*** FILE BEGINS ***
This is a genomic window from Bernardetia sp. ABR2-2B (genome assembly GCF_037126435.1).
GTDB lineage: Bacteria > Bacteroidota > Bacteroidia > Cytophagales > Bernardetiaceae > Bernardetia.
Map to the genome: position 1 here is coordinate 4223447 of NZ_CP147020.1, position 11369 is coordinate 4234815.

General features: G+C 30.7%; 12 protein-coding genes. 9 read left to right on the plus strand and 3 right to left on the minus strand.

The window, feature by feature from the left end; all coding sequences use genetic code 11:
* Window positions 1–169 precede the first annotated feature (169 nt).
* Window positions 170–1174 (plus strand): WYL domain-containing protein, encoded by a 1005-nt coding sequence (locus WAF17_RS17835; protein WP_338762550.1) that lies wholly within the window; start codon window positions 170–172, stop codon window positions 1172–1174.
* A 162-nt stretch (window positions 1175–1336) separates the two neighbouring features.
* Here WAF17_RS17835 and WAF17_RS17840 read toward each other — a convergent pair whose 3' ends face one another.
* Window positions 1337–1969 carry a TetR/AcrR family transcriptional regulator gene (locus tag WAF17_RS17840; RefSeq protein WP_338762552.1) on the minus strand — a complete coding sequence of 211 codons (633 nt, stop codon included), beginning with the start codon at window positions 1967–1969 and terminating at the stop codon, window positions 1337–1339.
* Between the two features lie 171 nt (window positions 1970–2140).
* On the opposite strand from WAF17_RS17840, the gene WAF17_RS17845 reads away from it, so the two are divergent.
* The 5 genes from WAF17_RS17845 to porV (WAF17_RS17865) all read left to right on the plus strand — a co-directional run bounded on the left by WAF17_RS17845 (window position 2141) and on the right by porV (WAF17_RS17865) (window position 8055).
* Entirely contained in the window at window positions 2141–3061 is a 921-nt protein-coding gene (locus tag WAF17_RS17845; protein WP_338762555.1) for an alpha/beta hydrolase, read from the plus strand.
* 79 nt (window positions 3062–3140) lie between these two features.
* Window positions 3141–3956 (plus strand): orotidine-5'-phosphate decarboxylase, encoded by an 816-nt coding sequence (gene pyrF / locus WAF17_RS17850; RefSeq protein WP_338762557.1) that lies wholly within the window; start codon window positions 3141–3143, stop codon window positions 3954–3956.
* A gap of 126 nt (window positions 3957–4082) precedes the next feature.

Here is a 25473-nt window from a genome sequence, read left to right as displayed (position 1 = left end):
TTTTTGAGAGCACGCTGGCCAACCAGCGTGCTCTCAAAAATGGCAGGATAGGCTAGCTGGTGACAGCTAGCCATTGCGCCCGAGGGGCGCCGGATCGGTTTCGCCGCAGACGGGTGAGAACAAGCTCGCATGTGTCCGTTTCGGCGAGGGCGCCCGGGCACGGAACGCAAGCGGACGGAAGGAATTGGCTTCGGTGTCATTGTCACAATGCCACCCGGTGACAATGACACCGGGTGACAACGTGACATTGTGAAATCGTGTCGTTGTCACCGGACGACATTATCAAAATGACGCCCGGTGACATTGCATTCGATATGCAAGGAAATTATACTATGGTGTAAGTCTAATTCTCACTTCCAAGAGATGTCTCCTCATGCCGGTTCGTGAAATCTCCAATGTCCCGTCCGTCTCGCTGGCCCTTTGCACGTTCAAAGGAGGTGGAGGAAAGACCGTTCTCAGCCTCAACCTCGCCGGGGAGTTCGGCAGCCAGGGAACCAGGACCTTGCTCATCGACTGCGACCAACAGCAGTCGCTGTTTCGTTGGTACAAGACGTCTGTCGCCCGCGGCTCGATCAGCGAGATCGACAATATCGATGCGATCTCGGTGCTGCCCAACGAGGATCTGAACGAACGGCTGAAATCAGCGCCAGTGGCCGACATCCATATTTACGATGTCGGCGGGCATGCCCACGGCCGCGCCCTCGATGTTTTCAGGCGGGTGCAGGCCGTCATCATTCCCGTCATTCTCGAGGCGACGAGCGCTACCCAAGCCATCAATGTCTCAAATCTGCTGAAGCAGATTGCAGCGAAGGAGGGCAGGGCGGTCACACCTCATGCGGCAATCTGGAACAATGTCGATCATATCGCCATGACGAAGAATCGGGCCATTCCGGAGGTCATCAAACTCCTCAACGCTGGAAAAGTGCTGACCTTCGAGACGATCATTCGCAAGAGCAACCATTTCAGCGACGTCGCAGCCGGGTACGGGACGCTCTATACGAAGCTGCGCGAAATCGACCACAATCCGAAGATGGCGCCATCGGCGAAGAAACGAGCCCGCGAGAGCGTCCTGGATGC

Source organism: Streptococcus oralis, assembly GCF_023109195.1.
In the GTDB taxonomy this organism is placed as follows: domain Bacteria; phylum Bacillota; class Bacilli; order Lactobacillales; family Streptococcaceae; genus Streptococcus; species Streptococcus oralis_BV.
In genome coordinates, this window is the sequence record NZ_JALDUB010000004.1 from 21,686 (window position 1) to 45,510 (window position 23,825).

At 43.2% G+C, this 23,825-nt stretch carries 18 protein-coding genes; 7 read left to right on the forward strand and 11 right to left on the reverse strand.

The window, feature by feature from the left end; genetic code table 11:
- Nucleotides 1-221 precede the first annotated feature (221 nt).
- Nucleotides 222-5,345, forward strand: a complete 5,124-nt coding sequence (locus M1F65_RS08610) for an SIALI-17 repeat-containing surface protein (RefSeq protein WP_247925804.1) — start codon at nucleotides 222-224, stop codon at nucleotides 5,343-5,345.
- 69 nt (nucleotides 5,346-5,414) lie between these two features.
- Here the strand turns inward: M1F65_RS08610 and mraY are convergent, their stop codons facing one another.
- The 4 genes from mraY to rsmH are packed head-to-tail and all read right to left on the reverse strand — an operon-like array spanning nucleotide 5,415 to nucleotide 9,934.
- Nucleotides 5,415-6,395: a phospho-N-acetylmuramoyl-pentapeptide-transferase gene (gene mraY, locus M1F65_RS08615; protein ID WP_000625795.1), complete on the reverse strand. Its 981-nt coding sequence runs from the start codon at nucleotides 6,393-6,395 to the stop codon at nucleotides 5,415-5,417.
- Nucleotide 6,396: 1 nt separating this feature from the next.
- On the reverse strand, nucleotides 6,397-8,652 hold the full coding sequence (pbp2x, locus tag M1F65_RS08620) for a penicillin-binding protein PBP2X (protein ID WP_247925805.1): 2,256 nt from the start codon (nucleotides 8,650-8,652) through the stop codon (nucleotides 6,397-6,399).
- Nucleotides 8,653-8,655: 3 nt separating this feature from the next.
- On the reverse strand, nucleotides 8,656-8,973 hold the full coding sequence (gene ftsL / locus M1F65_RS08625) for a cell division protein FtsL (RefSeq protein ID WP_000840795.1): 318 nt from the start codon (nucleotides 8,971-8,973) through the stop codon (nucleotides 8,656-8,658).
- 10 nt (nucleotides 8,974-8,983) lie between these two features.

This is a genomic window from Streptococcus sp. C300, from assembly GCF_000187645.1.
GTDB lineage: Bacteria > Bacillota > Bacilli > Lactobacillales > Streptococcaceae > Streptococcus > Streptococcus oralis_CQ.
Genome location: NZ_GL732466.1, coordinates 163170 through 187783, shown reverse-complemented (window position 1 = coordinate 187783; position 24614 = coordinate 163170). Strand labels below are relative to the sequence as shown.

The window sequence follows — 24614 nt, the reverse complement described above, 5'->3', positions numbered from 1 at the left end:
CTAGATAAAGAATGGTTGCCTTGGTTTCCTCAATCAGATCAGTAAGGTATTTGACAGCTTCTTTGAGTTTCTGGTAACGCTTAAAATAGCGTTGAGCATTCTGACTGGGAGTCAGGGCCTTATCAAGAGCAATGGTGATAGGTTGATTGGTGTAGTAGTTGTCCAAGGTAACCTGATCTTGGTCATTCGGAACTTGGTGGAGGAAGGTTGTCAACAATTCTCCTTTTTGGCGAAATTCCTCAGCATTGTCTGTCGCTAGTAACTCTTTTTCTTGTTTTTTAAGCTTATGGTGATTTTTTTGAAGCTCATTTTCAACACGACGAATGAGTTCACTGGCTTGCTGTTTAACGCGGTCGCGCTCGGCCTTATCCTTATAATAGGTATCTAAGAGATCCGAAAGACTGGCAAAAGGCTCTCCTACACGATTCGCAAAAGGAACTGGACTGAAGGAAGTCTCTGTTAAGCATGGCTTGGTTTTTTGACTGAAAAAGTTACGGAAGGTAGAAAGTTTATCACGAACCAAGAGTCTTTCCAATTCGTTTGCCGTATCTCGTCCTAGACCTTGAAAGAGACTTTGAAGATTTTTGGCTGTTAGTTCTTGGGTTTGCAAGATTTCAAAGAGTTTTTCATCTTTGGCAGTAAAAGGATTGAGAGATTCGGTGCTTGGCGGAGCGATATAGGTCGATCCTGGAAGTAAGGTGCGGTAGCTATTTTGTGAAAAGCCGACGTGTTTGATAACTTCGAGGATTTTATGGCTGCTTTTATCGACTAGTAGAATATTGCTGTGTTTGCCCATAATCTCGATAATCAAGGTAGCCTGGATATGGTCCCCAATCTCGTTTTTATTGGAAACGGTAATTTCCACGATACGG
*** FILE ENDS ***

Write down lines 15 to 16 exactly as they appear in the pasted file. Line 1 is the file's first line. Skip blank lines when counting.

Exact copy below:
* 79 nt (window positions 3062–3140) lie between these two features.
* Window positions 3141–3956 (plus strand): orotidine-5'-phosphate decarboxylase, encoded by an 816-nt coding sequence (gene pyrF / locus WAF17_RS17850; RefSeq protein WP_338762557.1) that lies wholly within the window; start codon window positions 3141–3143, stop codon window positions 3954–3956.